Climate change is pushing this easygoing enviro over the edge
The one and only time I ever saw my mother become aggressive in public went like this. We were out as a family for a weekend leaf-peeping drive, an impulse apparently shared by most of the rest of New England, because the traffic along New Hampshire’s Kancamagus Highway was endless 90-degree gridlock. Every once in a while, however, somebody would zoom happily by in the breakdown lane. We watched them with a kind of mounting zealous anger. It would never have occurred to my parents to emulate them — that would have been wrong. But eventually my mother, sitting in the passenger seat, could take it no longer. She rolled down the window of our Plymouth, stuck out her head, shook her finger at one of the passing lawbreakers, and yelled … “Unpleasant!”
I’m by nature a conflict avoider too — if you’re thinking of cutting in line at the supermarket, you couldn’t ask for an easier mark than me. But twice last week I acted in ways entirely out of character. I signed a letter criticizing Robert F. Kennedy Jr. for his New York Times op-ed opposing the big Cape Wind project. And I wrote a few paragraphs disparaging the most powerful of my local environmental groups, the Adirondack Council, for the way they’d worked on clean-air issues. Both criticisms were respectful — I am my mother’s son — but they were also stern. I wouldn’t have enjoyed being on the receiving end of either one (though a lifetime of book writing does tend to inure you to bad reviews).
They were also, at some level, divisive. In both cases, you could truthfully say I was willing to inflict a little damage on an important part of the environmental movement. It doesn’t mean, I hope, that I’m growing a mean streak. I think it means something else: that the environmental movement is reaching an important point of division, between those who truly get global warming, and those who don’t.
By get, I don’t mean understanding the chemistry of carbon dioxide, or the importance of the Kyoto Protocol, or something like that — pretty much everyone who thinks of themselves as an environmentalist has reached that point. By get, I mean understanding that the question is of transcending urgency, that it represents the one overarching global civilizational challenge that humans have ever faced. That it’s as big as the Bomb.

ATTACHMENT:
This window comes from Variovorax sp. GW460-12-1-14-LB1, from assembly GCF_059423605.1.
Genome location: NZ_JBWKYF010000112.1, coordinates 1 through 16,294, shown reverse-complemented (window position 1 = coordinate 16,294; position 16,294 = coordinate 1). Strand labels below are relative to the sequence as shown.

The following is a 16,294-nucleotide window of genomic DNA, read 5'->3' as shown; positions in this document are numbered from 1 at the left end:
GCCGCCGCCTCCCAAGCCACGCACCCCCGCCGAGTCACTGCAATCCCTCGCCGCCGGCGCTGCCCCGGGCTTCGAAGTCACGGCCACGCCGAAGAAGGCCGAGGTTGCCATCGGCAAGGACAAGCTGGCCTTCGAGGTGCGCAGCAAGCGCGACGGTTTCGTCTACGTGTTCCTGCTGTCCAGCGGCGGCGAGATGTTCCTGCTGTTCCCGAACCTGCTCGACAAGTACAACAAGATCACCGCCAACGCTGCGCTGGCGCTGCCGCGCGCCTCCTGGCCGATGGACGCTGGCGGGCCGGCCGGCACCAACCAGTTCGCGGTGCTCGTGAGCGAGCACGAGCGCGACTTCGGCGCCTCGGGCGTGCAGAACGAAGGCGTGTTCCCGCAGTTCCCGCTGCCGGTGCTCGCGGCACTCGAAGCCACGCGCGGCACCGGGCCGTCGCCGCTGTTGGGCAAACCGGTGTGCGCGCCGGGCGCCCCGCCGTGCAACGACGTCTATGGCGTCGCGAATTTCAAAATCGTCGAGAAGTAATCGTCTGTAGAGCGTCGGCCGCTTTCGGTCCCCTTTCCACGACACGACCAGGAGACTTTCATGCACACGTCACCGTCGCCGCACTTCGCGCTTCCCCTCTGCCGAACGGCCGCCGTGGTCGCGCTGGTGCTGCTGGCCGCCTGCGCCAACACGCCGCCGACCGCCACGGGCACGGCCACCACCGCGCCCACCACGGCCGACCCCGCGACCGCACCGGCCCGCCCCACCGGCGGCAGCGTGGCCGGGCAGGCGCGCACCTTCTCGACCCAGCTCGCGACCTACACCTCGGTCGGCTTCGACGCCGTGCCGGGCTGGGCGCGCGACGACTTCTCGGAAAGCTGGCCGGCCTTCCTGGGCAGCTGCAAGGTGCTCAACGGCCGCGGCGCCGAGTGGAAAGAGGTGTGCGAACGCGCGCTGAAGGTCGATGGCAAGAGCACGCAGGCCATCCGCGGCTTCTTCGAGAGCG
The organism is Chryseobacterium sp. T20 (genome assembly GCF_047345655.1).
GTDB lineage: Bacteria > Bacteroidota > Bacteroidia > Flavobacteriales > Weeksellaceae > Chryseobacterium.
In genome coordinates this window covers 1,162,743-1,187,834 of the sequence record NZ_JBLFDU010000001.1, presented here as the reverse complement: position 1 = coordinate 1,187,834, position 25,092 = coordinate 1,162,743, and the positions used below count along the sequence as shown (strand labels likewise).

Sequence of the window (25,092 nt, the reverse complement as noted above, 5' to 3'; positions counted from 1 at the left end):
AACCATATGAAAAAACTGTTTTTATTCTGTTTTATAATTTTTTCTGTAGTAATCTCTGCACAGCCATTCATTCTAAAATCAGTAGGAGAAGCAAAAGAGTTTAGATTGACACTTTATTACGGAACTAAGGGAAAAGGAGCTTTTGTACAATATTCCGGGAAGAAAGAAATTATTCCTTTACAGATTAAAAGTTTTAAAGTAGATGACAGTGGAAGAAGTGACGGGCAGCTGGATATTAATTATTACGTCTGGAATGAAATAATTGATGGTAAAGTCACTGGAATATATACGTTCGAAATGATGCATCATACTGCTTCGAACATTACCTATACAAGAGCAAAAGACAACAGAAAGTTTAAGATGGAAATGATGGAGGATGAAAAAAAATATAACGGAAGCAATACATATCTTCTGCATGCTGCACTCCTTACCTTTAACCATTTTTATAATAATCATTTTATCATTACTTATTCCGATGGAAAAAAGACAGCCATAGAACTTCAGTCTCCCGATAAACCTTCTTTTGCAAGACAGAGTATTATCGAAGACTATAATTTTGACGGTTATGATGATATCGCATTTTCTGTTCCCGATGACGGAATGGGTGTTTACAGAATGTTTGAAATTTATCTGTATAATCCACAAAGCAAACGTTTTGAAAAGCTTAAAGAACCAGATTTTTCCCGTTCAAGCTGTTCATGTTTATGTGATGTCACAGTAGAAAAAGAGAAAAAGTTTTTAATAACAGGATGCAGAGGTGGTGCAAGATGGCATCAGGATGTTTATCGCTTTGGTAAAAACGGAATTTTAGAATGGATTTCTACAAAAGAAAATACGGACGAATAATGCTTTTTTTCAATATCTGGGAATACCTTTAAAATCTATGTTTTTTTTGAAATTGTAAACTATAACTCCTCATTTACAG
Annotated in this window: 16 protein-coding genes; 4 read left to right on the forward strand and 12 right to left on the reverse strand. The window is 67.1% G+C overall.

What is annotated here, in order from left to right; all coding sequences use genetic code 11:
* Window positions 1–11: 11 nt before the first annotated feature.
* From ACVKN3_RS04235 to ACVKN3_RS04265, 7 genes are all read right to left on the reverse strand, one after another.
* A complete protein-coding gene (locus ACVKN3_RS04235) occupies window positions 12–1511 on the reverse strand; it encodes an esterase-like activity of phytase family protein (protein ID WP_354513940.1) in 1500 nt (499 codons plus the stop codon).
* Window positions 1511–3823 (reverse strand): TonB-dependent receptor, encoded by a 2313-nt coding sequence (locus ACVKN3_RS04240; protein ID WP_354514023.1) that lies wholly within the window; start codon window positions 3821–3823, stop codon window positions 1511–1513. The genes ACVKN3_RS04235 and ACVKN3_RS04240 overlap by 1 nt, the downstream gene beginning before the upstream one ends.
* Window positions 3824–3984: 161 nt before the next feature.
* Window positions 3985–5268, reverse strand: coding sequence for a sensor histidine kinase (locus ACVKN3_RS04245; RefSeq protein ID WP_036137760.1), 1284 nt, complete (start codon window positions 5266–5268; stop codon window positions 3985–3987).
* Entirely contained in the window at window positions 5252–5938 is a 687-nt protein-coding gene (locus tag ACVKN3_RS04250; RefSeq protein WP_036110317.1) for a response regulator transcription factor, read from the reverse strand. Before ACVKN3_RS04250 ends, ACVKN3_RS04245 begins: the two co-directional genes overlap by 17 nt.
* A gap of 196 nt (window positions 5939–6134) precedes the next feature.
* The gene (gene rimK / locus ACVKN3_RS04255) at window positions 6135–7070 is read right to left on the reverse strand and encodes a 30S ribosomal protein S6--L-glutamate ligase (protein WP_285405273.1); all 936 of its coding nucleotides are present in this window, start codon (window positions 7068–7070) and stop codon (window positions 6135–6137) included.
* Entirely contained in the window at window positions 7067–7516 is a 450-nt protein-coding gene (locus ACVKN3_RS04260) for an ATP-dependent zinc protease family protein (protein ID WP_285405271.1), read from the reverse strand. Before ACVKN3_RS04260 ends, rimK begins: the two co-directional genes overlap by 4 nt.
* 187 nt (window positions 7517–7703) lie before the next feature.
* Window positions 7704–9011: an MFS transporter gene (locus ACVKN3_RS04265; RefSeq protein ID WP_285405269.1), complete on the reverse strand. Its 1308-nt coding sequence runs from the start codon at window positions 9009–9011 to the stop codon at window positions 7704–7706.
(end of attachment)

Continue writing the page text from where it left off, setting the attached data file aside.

Do I think Bobby Kennedy Jr. is a bad environmentalist? No, I think he’s a great environmentalist. I’ve heard him convert 400 Republicans at one fell swoop in the auditorium of my Adirondack high-school gym. Hell, by helping establish the Hudson Riverkeeper, the guy added a whole new class of words to our vocabulary — now there are baykeepers and airkeepers and summitkeepers. He’s sued and written and organized with passion and prowess. But his op-ed on Cape Wind, with its (risible) fear that the windmills might be heard ashore, showed that he hadn’t quite understood just how critical the need to get the U.S. off fossil fuels really is.
In the face of that need, even possible damage to the livelihoods of commercial fishers is distinctly secondary. If someone were proposing to erect a giant blender in Nantucket Sound so yachtsmen could obtain frozen margaritas more conveniently, then Bobby would be right to object, and the rest of us would go along with him. Instead, they’re talking about the nation’s first big offshore wind complex, one that would in effect allow residents of Cape Cod to use electricity nine months of the year without emitting a single carbon atom.